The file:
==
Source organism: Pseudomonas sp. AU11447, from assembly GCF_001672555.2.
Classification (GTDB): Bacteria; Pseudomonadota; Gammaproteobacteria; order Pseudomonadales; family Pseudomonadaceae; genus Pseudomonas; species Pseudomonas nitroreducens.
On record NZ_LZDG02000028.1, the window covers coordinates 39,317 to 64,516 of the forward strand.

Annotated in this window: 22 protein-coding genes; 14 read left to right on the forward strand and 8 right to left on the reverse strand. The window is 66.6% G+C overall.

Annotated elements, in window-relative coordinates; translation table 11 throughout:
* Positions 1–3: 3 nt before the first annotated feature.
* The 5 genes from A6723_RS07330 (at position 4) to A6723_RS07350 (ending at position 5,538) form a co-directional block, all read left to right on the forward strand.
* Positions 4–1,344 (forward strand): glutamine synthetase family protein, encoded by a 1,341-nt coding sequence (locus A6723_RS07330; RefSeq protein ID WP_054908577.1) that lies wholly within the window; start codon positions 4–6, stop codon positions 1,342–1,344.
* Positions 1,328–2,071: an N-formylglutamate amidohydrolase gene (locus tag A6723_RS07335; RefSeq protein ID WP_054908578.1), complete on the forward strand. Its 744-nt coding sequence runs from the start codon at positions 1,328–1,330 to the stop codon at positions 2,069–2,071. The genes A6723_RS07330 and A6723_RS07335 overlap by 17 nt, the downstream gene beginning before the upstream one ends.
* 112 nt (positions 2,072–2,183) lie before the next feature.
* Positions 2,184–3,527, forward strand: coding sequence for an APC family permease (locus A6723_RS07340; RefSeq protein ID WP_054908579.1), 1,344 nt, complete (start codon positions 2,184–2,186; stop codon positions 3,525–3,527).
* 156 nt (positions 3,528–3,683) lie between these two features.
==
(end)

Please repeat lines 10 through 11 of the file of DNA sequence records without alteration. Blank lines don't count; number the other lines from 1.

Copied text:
* 112 nt (positions 2,072–2,183) lie before the next feature.
* Positions 2,184–3,527, forward strand: coding sequence for an APC family permease (locus A6723_RS07340; RefSeq protein ID WP_054908579.1), 1,344 nt, complete (start codon positions 2,184–2,186; stop codon positions 3,525–3,527).